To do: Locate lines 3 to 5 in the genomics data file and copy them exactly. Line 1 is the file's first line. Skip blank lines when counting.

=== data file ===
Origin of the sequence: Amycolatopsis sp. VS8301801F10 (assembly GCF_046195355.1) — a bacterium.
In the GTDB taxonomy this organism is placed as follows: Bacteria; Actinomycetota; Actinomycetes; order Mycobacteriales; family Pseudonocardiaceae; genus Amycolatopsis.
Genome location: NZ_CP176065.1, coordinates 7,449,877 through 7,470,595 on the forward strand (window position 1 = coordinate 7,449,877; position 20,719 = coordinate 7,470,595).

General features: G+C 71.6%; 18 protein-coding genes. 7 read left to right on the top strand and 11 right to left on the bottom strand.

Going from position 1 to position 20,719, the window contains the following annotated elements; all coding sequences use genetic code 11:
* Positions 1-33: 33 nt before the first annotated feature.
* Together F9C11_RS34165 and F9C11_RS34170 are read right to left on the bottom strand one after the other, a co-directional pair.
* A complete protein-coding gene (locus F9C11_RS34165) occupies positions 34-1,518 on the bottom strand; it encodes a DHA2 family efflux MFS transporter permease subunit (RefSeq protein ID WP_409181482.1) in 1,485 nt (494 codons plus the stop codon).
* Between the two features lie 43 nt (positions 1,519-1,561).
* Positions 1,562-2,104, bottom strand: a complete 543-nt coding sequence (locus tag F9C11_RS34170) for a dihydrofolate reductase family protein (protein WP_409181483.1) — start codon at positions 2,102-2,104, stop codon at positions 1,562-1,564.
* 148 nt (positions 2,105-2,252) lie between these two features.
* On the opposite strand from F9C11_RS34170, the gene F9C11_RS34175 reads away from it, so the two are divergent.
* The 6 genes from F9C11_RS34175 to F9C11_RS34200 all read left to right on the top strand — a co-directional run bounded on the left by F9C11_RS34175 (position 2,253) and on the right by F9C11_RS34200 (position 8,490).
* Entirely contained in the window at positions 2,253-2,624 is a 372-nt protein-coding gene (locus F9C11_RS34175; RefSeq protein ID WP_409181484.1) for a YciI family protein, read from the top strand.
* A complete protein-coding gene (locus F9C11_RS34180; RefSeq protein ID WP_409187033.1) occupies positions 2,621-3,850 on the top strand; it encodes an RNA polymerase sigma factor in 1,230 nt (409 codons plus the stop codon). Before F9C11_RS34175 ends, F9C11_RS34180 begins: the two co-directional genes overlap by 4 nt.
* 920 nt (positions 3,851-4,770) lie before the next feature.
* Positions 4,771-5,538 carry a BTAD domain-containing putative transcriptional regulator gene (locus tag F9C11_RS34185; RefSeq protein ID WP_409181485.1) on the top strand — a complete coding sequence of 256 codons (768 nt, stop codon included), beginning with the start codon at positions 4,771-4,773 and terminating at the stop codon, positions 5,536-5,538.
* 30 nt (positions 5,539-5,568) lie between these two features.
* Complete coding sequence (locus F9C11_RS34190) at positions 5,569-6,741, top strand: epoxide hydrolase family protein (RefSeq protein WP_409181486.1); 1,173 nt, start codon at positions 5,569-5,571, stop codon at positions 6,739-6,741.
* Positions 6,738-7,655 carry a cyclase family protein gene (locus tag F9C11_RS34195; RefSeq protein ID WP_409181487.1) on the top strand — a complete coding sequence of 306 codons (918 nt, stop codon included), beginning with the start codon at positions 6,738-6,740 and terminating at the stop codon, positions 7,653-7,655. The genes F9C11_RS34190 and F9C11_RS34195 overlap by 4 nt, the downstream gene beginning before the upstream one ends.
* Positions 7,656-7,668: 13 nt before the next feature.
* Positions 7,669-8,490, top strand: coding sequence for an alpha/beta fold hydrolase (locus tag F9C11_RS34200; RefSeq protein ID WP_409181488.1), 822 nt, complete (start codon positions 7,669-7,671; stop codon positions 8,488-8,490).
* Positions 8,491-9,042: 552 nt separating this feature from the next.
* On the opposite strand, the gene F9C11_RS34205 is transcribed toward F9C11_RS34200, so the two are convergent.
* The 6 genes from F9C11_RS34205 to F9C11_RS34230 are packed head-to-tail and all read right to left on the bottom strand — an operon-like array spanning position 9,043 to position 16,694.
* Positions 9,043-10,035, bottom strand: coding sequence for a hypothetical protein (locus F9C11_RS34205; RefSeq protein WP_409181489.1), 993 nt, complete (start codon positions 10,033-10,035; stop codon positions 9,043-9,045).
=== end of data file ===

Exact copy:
Genome location: NZ_CP176065.1, coordinates 7,449,877 through 7,470,595 on the forward strand (window position 1 = coordinate 7,449,877; position 20,719 = coordinate 7,470,595).

General features: G+C 71.6%; 18 protein-coding genes. 7 read left to right on the top strand and 11 right to left on the bottom strand.

Going from position 1 to position 20,719, the window contains the following annotated elements; all coding sequences use genetic code 11: